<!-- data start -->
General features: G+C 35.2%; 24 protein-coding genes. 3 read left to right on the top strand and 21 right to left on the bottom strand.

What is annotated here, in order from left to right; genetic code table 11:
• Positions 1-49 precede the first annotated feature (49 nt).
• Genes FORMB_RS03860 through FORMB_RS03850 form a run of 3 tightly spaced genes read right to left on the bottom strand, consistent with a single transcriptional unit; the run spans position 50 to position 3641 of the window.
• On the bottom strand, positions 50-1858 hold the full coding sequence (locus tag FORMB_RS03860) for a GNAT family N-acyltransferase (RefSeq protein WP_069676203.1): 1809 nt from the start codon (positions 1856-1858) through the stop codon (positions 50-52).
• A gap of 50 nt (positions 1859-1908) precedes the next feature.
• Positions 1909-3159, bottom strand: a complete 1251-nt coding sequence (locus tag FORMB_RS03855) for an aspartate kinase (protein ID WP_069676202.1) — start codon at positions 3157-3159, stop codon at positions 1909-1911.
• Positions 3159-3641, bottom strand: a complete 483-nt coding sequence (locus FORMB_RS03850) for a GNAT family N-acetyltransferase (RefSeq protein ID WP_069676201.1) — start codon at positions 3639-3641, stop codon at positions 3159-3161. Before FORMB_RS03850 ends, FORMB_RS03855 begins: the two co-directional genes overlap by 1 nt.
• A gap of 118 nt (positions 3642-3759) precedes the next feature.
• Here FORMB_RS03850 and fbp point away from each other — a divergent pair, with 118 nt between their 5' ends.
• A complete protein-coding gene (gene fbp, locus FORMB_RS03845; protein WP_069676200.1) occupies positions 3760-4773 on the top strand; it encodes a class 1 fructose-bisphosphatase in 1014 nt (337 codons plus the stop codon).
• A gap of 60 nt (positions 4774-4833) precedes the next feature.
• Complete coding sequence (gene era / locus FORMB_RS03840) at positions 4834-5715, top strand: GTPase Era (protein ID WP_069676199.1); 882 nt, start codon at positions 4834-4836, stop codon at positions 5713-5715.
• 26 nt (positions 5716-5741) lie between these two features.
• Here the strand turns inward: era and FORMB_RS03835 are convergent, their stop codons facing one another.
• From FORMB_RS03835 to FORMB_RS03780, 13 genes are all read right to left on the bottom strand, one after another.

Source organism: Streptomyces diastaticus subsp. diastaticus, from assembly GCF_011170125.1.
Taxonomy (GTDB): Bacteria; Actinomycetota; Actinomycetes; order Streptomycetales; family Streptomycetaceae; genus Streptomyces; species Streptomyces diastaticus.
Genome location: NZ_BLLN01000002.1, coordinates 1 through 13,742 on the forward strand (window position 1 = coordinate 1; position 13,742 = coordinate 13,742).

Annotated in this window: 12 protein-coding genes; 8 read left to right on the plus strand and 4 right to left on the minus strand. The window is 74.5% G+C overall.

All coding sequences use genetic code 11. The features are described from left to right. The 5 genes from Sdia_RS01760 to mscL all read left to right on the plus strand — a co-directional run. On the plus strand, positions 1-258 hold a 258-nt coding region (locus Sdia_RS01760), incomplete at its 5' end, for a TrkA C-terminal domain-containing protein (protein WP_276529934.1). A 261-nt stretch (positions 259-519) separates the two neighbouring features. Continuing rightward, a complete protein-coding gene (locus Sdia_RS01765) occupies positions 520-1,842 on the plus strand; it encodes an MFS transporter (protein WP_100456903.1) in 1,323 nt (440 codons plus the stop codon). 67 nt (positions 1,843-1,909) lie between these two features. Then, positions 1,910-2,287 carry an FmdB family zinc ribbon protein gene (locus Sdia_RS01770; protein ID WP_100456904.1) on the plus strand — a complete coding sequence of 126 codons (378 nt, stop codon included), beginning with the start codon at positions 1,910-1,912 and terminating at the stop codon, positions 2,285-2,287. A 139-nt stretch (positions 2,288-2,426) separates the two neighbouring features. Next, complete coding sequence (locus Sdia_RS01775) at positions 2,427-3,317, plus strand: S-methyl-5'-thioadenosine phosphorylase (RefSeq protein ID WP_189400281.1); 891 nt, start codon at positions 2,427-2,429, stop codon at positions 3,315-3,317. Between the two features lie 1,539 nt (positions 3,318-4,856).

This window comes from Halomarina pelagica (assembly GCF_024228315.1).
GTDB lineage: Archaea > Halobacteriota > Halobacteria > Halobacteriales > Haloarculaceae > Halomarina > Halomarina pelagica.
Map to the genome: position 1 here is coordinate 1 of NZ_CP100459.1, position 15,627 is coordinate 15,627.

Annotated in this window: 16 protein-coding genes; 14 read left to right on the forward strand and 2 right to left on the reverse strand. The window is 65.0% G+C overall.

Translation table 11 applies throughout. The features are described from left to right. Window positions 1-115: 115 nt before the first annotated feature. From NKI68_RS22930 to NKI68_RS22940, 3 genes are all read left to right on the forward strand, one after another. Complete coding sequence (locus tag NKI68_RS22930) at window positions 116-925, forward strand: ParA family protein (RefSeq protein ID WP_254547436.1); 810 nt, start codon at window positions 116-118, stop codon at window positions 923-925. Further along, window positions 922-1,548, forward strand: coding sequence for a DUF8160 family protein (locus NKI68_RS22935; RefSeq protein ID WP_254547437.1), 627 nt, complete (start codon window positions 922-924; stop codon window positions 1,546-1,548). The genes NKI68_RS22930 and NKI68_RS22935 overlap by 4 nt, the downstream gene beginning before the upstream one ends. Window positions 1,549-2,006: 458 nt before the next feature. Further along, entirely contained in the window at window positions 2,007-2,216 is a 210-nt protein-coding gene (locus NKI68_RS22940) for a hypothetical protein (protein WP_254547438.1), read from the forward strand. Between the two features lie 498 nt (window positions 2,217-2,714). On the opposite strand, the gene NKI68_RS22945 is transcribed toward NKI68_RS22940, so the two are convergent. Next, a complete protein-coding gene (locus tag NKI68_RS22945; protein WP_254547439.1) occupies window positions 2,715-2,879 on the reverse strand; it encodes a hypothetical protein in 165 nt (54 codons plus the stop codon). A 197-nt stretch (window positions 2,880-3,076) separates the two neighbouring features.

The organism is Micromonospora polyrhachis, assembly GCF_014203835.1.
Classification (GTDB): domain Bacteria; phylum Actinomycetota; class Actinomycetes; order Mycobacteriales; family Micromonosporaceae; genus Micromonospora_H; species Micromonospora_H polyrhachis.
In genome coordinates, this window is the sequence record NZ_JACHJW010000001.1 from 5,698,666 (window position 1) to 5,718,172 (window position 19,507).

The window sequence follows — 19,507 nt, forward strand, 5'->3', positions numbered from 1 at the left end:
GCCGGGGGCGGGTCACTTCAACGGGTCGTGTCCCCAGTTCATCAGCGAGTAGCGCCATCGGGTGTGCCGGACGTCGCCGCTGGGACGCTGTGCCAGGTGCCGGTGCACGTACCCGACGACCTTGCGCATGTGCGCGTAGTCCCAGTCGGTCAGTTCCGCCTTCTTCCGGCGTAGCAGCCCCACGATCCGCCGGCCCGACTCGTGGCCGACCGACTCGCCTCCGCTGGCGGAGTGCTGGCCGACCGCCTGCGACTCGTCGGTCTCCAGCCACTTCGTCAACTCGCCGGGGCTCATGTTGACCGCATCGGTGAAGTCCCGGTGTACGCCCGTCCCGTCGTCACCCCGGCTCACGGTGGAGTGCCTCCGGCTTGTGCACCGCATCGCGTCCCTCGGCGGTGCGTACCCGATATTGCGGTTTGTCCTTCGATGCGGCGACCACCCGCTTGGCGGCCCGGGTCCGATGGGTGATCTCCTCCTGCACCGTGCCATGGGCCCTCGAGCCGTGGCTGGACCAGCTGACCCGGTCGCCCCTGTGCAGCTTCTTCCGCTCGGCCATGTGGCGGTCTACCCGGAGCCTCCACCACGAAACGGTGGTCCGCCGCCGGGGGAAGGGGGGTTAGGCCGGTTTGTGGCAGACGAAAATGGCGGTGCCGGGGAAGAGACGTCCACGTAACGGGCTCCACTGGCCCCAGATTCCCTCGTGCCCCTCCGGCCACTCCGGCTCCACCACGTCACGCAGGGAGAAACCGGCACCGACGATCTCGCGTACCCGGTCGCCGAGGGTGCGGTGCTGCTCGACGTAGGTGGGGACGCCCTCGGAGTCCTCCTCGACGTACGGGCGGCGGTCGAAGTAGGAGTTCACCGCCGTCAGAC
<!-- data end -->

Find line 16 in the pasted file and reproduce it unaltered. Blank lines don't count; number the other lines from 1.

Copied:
• From FORMB_RS03835 to FORMB_RS03780, 13 genes are all read right to left on the bottom strand, one after another.